South Korea’s Coinpia Struggles to Integrate KYC Verification

Seoul

A few new regulatory guidelines were introduced in South Korea recently. These decisions are all positive for cryptocurrency as a whole. Unfortunately, some exchanges will struggle to cope with these new demands as of right now. Coinpia, one of the smaller trading platforms, has suspended its services for the time being. Their KRW deposits have been suspended indefinitely as well. It seems the company is the first victim of the new KYC guidelines.

Performing KYC verification is now mandatory in South Korea. For most exchanges, that is not a big problem, as it requires few to no changes whatsoever. Other companies, on the other hand, may need to undertake additional action in this regard. Coinpia appears to be one of the first “victims” in this regard. More specifically, the company has decided to suspend its transactions for now. This decision comes as a big surprise to a lot of people, for obvious reasons.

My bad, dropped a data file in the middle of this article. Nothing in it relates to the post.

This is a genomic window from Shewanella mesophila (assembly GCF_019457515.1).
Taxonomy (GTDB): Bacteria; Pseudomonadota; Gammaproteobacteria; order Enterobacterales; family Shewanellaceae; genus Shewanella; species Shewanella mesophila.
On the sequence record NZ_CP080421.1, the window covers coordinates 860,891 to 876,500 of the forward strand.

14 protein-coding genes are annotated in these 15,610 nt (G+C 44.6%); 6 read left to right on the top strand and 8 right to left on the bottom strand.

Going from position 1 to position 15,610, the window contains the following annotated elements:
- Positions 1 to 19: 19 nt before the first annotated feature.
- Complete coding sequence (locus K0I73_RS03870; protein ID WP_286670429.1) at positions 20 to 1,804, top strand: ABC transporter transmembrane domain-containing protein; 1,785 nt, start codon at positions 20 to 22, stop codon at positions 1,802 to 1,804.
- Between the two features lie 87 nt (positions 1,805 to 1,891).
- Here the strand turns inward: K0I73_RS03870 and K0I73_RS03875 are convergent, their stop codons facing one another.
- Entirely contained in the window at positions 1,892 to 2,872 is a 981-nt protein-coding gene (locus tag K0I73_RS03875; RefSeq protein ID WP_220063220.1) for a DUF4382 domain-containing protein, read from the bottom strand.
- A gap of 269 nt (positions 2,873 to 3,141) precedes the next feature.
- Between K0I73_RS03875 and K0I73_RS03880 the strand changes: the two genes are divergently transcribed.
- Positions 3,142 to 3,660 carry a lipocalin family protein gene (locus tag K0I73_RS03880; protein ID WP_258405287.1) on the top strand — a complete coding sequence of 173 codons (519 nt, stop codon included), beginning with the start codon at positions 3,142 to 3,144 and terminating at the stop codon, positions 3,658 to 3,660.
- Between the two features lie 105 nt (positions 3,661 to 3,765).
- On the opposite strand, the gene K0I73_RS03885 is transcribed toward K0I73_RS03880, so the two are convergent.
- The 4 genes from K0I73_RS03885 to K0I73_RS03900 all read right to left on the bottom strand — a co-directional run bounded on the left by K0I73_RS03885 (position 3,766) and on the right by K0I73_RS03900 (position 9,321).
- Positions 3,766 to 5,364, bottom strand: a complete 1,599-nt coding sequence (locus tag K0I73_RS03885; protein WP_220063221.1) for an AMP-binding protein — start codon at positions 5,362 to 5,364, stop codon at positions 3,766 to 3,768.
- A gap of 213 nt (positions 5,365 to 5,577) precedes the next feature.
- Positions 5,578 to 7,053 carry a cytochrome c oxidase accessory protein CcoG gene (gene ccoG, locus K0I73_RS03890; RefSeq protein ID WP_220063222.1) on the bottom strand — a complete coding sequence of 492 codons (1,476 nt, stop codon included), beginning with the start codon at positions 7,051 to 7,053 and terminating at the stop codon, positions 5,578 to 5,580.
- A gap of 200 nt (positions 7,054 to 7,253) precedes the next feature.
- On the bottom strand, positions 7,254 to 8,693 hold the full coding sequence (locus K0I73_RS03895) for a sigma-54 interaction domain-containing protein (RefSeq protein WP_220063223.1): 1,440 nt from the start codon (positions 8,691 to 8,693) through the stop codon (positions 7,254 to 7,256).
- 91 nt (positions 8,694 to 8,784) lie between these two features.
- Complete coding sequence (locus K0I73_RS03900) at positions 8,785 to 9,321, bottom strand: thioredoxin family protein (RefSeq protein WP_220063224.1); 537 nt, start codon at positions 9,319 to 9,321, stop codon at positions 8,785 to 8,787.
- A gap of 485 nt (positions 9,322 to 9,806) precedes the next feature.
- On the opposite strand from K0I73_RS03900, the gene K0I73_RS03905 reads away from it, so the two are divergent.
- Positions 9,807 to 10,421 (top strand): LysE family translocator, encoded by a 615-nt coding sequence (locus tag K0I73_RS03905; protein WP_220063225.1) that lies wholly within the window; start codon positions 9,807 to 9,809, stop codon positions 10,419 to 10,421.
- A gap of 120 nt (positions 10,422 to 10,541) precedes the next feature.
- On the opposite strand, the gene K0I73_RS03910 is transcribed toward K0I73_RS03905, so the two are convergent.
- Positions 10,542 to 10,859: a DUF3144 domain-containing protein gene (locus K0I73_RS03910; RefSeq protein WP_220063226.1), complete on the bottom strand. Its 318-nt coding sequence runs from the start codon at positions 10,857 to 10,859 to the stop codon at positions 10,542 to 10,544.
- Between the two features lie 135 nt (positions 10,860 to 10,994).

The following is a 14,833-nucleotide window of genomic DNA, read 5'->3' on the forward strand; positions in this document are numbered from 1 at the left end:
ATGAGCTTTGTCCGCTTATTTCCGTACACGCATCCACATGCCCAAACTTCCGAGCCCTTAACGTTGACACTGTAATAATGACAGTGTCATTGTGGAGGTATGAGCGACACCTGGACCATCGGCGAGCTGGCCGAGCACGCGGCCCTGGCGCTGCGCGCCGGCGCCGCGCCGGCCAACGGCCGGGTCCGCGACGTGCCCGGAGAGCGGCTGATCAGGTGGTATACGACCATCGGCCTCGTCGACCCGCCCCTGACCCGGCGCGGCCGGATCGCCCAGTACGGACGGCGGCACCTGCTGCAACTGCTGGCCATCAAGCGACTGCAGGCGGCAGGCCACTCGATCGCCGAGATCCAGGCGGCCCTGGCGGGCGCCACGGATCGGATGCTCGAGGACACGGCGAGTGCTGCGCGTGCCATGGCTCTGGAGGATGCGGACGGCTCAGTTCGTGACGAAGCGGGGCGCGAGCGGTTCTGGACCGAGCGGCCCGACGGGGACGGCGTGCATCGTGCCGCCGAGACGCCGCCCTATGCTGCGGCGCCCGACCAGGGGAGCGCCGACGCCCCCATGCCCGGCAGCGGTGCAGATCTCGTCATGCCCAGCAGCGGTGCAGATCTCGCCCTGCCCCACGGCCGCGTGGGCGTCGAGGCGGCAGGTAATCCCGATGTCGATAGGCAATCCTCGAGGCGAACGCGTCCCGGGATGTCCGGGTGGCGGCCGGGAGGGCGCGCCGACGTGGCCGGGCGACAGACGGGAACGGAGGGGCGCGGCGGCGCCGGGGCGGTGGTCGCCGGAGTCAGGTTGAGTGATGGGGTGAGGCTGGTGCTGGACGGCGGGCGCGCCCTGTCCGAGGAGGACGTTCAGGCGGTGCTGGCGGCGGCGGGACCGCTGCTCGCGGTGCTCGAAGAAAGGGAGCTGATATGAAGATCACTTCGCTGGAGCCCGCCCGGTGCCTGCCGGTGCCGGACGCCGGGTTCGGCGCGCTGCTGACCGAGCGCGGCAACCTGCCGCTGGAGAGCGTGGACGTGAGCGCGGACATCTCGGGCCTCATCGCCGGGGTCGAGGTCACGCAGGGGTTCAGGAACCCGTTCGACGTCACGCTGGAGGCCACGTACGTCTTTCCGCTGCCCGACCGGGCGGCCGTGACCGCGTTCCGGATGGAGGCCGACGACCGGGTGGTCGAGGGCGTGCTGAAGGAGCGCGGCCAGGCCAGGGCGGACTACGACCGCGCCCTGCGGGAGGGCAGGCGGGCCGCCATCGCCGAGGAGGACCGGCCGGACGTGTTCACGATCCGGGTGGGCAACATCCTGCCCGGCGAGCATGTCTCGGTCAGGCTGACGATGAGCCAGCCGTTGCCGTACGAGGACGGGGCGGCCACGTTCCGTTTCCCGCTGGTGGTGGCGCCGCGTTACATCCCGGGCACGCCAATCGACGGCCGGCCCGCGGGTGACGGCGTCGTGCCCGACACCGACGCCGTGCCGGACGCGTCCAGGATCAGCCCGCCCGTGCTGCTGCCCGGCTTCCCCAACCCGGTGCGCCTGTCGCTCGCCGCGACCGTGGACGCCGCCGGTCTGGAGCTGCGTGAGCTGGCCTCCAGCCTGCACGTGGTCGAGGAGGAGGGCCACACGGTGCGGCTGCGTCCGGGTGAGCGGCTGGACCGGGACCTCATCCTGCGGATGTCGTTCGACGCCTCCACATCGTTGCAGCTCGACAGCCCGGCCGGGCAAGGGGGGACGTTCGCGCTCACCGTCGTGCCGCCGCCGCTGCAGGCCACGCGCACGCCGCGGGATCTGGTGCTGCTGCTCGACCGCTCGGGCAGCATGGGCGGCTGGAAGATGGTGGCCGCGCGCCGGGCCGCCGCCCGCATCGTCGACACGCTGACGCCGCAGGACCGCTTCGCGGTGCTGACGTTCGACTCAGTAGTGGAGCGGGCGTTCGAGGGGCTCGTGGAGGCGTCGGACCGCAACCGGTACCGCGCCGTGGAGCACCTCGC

Lots of Work Ahead for Coinpia

According to a message on their website, the KRW deposits have been interrupted. Coinpia is in the process of upgrading their internal infrastructure to accommodate the new KYC guidelines. They have been working on various methods to step up their game in this regard. Customers will need to verify their bank account through deposits, similar to how Coinbase operates. 

Korean Won deposits are unavailable at the time of writing. There is no indication if and when this service will return. Coinpia wants to integrate user identities in a convenient manner. Coming up with a solution that works for everyone has proven to be virtually impossible so far. It appears they were one of the few exchanges who had no KYC verification whatsoever. With anonymous Bitcoin trading no longer being allowed in South Korea, other companies will need to upgrade their infrastructure as well.

It is an unfortunate development for the Coinpia exchange. Running such a trading platform in South Korea is now subject to very strict regulations. The company already faces a hefty fine due to user privacy protection issues now that long ago. While this new KYC requirement will not be the end of the company, it’s evident they face a lot of changes in quick succession. The company will hopefully come out stronger in the coming weeks. Building a new customer identity verification system from scratch isn’t easy.


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